We discussed a rationale for freedom and markets based on natural rights. Locke’s famous discussion of natural property rights is widely taken to have libertarian implications, at least among philosophers.
Gibbard and Professor Brown questioned whether Locke’s theory would have libertarian implications. They both noted that Locke’s proviso would sharply limit property rights in the world we inhabit. The proviso limits the appropriation of natural goods as property to cases where there is “enough and as good” left over for others (§27). As Professor Brown put it, that means the opportunity cost of appropriating something as private property has to be zero.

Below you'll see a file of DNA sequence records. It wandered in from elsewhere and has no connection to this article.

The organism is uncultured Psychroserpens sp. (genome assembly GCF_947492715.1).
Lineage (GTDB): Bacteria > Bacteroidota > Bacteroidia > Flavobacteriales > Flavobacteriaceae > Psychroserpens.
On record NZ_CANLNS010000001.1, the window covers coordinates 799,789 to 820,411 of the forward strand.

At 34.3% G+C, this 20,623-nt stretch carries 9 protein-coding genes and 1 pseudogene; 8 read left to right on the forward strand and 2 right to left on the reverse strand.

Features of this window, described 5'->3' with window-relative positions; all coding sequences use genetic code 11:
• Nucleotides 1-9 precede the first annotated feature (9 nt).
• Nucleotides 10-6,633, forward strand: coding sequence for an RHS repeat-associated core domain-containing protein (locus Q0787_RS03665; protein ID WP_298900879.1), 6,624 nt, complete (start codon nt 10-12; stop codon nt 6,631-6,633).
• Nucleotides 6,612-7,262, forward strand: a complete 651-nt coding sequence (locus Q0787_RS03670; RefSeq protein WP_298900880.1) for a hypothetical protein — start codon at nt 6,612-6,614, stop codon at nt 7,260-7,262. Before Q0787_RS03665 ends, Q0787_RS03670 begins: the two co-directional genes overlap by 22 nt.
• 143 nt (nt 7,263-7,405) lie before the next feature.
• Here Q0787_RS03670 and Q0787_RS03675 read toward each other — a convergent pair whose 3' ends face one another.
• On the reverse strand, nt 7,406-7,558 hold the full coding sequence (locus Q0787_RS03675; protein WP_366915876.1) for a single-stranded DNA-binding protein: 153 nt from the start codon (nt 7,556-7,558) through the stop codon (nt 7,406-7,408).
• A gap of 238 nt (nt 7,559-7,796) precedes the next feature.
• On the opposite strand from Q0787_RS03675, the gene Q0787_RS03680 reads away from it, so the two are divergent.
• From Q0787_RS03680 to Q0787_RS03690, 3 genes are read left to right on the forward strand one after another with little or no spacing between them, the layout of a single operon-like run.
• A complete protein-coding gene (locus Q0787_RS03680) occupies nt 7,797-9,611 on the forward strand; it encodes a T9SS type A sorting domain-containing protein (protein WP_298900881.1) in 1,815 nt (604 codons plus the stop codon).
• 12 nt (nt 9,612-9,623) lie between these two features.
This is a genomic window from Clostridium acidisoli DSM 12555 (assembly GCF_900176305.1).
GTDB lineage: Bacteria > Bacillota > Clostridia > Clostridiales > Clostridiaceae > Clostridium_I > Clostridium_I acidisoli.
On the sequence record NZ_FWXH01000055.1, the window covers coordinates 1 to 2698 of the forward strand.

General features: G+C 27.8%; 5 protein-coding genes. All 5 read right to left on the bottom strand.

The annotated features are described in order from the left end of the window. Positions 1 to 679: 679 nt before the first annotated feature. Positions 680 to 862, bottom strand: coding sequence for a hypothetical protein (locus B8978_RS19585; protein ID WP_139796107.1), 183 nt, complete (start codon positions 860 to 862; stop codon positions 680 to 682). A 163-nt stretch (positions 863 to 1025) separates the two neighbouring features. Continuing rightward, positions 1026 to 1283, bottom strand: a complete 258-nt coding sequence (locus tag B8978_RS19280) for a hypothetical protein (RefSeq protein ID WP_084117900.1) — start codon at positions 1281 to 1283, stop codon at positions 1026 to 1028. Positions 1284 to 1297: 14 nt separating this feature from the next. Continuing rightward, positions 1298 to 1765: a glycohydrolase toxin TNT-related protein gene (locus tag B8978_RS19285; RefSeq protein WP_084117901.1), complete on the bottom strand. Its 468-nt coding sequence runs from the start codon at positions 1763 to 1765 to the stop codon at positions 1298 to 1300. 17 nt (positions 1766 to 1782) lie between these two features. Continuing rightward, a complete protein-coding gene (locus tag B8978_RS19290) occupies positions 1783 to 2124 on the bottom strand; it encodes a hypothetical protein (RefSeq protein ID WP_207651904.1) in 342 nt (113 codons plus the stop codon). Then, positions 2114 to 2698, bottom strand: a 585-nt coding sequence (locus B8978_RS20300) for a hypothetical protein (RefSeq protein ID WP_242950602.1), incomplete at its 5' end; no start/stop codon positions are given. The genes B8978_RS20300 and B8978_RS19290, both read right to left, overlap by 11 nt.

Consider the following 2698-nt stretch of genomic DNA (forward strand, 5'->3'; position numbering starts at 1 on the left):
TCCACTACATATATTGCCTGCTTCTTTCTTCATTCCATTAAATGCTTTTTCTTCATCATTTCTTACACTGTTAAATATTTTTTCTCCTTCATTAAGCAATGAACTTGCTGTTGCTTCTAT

Gibbard also claimed to find problems with the moral theory underlying Locke’s views.
I thought this was worth discussing for two reasons. First, the contrast makes it clearer exactly what Locke’s position was. Second, the line of thought Gibbard traces is one that Rawls followed in deciding that a hypothetical social contract theory makes sense.
Some of the things that Professor Brown and Brendan were saying about efficiency and favoring the status quo put me in mind of this column by Uwe Reinhardt.